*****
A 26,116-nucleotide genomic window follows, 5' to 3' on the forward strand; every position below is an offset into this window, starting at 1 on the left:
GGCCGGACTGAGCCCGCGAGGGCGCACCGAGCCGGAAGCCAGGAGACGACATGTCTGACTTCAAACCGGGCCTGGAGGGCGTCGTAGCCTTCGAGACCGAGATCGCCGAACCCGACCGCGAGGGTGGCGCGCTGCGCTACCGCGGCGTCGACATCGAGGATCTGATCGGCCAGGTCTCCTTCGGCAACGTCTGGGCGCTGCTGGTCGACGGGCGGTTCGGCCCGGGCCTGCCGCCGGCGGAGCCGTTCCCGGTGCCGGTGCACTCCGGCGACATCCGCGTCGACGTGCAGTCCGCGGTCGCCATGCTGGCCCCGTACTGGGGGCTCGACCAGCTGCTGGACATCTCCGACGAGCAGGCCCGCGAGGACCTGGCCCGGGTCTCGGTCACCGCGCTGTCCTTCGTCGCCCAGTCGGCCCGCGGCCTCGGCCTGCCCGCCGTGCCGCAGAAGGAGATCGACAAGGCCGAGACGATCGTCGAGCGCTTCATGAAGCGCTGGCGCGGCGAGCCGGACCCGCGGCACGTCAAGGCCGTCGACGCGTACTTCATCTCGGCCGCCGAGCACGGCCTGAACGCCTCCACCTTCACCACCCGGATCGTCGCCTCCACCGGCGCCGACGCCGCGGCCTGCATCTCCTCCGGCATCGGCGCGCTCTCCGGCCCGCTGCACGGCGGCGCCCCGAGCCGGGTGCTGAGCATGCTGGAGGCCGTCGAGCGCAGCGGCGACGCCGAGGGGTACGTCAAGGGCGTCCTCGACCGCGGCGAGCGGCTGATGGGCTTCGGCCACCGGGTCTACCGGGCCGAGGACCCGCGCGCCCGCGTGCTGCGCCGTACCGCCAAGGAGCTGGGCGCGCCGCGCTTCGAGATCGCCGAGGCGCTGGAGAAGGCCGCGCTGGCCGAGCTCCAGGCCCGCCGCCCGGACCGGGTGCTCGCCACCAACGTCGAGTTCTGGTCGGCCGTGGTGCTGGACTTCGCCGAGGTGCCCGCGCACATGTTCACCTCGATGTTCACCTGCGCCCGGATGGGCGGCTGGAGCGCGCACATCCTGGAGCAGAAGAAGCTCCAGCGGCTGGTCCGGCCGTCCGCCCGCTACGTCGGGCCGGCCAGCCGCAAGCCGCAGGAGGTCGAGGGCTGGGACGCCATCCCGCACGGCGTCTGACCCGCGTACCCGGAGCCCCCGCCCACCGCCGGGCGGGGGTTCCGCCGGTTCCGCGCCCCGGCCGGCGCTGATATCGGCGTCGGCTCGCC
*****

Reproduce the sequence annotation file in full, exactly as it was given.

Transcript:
A 26,116-nucleotide genomic window follows, 5' to 3' on the forward strand; every position below is an offset into this window, starting at 1 on the left:
GGCCGGACTGAGCCCGCGAGGGCGCACCGAGCCGGAAGCCAGGAGACGACATGTCTGACTTCAAACCGGGCCTGGAGGGCGTCGTAGCCTTCGAGACCGAGATCGCCGAACCCGACCGCGAGGGTGGCGCGCTGCGCTACCGCGGCGTCGACATCGAGGATCTGATCGGCCAGGTCTCCTTCGGCAACGTCTGGGCGCTGCTGGTCGACGGGCGGTTCGGCCCGGGCCTGCCGCCGGCGGAGCCGTTCCCGGTGCCGGTGCACTCCGGCGACATCCGCGTCGACGTGCAGTCCGCGGTCGCCATGCTGGCCCCGTACTGGGGGCTCGACCAGCTGCTGGACATCTCCGACGAGCAGGCCCGCGAGGACCTGGCCCGGGTCTCGGTCACCGCGCTGTCCTTCGTCGCCCAGTCGGCCCGCGGCCTCGGCCTGCCCGCCGTGCCGCAGAAGGAGATCGACAAGGCCGAGACGATCGTCGAGCGCTTCATGAAGCGCTGGCGCGGCGAGCCGGACCCGCGGCACGTCAAGGCCGTCGACGCGTACTTCATCTCGGCCGCCGAGCACGGCCTGAACGCCTCCACCTTCACCACCCGGATCGTCGCCTCCACCGGCGCCGACGCCGCGGCCTGCATCTCCTCCGGCATCGGCGCGCTCTCCGGCCCGCTGCACGGCGGCGCCCCGAGCCGGGTGCTGAGCATGCTGGAGGCCGTCGAGCGCAGCGGCGACGCCGAGGGGTACGTCAAGGGCGTCCTCGACCGCGGCGAGCGGCTGATGGGCTTCGGCCACCGGGTCTACCGGGCCGAGGACCCGCGCGCCCGCGTGCTGCGCCGTACCGCCAAGGAGCTGGGCGCGCCGCGCTTCGAGATCGCCGAGGCGCTGGAGAAGGCCGCGCTGGCCGAGCTCCAGGCCCGCCGCCCGGACCGGGTGCTCGCCACCAACGTCGAGTTCTGGTCGGCCGTGGTGCTGGACTTCGCCGAGGTGCCCGCGCACATGTTCACCTCGATGTTCACCTGCGCCCGGATGGGCGGCTGGAGCGCGCACATCCTGGAGCAGAAGAAGCTCCAGCGGCTGGTCCGGCCGTCCGCCCGCTACGTCGGGCCGGCCAGCCGCAAGCCGCAGGAGGTCGAGGGCTGGGACGCCATCCCGCACGGCGTCTGACCCGCGTACCCGGAGCCCCCGCCCACCGCCGGGCGGGGGTTCCGCCGGTTCCGCGCCCCGGCCGGCGCTGATATCGGCGTCGGCTCGCC